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This documentary chronicles David Beckham and his friends’ unforgettable journey deep into the heart of the Amazon rainforest in Brazil. Travelling by motorbike and boat, and guided by locals, he visits far-flung communities and tribes that live in this remote landscape.
Antarctica lives in our dreams as the most remote, the most forbidding continent on Planet Earth. It is a huge land covered with ice as thick as three miles, seemingly invulnerable, cold and dark for eight months of the year. Yet Antarctica is also a fragile place, home to an incredible variety of life along its edges, arguably the most stunning, breathtaking and still-pristine place on earth. The one constant is that it is constantly changing, every season, every day, every hour. I’ve been fortunate to travel to Antarctica many times; most recently with 3D cameras, a first for the continent. The result is our new film, Antarctica: On the Edge.
The story of East London’s exciting drag scene with touching personal stories at its’ heart. Individuals questioning their friendships, family and personal ambitions whilst dressing up to shock the world.
The Business of Recovery examines the untold billions that are being made off of families in crisis. With little regulation or science, addiction treatment has become a cash cow business that continues to grow while deaths pile up.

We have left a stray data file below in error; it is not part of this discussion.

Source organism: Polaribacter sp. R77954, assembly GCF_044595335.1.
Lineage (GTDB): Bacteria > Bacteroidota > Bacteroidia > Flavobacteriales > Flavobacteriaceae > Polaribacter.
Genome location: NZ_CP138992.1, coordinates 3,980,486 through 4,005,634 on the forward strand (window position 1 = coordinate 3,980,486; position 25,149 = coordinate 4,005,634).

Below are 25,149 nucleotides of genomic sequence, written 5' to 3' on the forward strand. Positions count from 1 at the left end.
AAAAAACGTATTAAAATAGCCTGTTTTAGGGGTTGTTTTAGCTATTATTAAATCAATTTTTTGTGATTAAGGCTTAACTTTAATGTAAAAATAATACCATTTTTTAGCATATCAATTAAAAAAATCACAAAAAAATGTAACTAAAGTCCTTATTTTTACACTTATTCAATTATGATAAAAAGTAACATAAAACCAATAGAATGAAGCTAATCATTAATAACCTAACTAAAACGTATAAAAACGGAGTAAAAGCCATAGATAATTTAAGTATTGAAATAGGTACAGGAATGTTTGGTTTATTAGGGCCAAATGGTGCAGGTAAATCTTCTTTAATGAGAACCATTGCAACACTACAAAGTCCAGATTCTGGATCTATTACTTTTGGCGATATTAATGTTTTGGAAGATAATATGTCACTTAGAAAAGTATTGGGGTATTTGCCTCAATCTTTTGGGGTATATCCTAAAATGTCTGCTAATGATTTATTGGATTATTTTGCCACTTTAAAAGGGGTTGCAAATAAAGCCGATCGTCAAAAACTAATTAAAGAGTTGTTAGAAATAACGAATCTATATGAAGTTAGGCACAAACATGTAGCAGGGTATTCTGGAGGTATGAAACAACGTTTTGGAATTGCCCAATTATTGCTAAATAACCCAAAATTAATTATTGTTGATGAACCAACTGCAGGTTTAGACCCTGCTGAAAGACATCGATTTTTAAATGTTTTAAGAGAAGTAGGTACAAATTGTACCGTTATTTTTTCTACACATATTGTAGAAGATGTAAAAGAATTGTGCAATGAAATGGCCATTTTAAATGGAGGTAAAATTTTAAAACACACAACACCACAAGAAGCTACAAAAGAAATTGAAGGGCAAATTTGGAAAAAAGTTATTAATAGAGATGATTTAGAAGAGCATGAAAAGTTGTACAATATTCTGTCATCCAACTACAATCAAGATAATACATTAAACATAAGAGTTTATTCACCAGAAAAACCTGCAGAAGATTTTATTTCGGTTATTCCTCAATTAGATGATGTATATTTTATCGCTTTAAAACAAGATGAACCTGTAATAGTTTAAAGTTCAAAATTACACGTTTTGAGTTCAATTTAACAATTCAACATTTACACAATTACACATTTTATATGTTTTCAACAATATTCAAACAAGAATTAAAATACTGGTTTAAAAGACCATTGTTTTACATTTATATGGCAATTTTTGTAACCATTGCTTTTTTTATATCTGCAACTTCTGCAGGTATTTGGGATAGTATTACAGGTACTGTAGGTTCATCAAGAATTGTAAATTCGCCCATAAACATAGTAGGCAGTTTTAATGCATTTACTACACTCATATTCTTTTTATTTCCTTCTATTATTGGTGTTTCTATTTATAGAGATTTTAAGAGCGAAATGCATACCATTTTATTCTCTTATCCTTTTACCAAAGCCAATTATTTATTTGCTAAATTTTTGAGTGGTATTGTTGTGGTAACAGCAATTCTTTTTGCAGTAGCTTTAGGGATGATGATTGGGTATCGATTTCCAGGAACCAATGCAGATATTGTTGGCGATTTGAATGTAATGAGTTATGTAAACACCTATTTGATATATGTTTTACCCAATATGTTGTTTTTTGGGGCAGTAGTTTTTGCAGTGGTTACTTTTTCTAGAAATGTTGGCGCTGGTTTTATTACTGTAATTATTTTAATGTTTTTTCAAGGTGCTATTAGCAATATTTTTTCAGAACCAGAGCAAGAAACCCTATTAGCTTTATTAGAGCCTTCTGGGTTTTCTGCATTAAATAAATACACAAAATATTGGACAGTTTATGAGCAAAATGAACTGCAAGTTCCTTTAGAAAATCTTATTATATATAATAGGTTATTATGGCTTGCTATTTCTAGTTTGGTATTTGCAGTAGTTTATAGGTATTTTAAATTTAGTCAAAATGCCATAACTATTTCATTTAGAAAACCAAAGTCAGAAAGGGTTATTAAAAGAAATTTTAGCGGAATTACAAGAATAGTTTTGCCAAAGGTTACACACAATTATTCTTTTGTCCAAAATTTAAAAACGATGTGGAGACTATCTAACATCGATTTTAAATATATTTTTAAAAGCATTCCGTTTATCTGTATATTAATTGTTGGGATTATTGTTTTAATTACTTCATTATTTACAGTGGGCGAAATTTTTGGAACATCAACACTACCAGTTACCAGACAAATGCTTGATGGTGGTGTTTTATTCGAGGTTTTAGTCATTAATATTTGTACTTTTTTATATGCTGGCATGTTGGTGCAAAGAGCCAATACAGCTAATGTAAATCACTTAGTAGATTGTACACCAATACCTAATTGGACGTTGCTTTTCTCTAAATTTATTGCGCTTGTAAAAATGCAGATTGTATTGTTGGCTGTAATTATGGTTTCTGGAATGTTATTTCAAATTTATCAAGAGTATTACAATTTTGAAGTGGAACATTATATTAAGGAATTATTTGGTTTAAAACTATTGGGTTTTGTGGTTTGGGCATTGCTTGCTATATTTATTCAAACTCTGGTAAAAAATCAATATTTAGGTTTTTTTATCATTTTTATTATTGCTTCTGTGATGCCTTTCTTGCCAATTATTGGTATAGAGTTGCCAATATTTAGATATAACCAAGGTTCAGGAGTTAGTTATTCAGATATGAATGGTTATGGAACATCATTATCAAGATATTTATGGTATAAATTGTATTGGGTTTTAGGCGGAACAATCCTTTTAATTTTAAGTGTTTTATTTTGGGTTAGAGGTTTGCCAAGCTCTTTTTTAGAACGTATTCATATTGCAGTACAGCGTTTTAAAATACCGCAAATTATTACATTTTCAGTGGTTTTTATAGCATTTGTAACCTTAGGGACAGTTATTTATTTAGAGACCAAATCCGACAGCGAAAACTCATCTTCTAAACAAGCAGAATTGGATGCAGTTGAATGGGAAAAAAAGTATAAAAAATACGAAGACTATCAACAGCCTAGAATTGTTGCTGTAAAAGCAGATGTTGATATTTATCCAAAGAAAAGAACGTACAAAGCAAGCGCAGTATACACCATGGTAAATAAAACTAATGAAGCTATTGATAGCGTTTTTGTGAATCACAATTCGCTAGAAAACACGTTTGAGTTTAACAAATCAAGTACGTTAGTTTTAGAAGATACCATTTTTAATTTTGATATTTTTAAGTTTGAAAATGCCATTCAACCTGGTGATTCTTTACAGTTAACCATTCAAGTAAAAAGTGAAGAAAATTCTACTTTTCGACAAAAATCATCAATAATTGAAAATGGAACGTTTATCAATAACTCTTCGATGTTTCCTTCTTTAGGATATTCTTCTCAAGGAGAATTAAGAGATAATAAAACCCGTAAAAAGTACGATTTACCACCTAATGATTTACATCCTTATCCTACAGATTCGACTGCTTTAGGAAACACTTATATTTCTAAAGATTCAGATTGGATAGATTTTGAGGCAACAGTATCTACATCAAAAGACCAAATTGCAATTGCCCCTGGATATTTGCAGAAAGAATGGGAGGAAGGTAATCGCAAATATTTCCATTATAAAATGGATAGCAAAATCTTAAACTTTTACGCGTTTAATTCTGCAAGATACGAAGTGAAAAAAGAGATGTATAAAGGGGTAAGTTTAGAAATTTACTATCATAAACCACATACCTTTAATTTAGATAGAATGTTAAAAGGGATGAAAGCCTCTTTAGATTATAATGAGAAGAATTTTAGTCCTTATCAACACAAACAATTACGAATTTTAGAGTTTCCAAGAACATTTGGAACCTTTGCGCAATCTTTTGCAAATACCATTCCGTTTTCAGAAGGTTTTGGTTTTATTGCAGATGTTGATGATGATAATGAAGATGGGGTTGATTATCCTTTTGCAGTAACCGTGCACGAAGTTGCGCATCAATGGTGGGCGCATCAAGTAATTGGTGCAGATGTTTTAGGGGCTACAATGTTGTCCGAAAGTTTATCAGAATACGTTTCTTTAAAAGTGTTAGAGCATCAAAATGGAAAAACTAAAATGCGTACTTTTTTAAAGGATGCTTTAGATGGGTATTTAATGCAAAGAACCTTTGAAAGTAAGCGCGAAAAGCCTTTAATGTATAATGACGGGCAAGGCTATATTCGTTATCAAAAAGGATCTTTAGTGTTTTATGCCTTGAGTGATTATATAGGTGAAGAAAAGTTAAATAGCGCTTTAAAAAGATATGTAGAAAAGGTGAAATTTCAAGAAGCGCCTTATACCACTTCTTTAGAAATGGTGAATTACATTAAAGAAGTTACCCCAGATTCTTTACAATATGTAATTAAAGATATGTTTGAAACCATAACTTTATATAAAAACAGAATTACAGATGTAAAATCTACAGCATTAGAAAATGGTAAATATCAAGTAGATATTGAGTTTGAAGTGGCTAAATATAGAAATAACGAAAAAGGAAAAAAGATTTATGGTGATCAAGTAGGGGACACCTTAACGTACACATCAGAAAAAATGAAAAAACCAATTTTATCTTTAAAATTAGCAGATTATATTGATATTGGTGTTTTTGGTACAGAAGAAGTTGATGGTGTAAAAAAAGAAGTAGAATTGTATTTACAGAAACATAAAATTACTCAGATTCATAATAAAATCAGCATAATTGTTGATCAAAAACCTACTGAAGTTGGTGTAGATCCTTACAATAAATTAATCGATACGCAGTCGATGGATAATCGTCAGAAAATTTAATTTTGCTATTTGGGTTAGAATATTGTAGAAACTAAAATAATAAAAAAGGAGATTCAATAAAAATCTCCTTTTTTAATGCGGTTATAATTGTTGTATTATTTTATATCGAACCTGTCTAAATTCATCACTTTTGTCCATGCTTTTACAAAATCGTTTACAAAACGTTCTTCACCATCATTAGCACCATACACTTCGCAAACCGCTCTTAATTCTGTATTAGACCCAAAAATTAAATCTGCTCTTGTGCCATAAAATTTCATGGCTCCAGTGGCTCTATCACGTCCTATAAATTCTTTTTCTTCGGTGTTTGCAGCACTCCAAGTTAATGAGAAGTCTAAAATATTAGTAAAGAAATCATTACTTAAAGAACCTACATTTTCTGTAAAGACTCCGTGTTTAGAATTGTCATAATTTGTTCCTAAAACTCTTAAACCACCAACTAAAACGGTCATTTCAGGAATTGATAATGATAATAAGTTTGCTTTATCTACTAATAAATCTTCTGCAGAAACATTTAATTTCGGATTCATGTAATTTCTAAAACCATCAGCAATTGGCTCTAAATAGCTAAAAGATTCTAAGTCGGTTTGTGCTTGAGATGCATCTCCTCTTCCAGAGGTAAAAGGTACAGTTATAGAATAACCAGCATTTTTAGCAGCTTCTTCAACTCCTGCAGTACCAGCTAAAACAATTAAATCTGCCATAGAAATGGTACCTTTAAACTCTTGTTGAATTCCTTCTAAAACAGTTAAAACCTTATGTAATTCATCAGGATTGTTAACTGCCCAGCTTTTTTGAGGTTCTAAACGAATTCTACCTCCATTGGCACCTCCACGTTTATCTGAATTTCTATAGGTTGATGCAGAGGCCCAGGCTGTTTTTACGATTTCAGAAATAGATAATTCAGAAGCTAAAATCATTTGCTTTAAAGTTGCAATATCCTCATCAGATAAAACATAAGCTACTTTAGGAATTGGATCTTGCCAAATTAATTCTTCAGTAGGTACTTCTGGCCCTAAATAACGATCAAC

Following on from his recent look at alcoholism, the UK’s premier documentarian returns with another sensitive film, this time on living with a brain injury. Earl’s personality and interests have radically altered since he was involved in a car crash, while Dan – who sustained his injury in the late 90s – is desperate to live independently again. Elsewhere, Amanda is struggling to readjust to family life, and Natalie’s carers share her especially affecting story.
Under the sun, the heavenly beauty of grasslands will soon be covered by the raging dust of mines. Facing the ashes and noises caused by heavy mining , the herdsmen have no choice but to leave as the meadow areas dwindle. In the moonlight, iron mines are brightly lit throughout the night. Workers who operate the drilling machines must stay awake. The fight is tortuous, against the machine and against themselves. Meanwhile, coal miners are busy filling trucks with coals. Wearing a coal-dust mask, they become ghostlike creatures. An endless line of trucks will transport all the coals and iron ores to the iron works. There traps another crowd of souls, being baked in hell. In the hospital, time hangs heavy on miners’ hands. After decades of breathing coal dust, death is just around the corner. They are living the reality of purgatory, but there will be no paradise.
A combination of first-person stories and exclusive aerial images, HUMAN is a unique documentary. This sensitive experience is an introspection into whom we are today as a community but also and most importantly as an individual. Through wars, inequalities, discriminations, HUMAN confronts us with the realities and the diversity of our human conditions. Beyond this darker side, testimonies show the empathy and the solidarities which we are capable of. All these contradictions are ours and HUMAN leads us to reflect about the future we wish to give to people and the planet today. Filmed in 60 countries during two years, HUMAN by Yann Arthus-Bertrand draws a portrait of nowaday’s Humanity.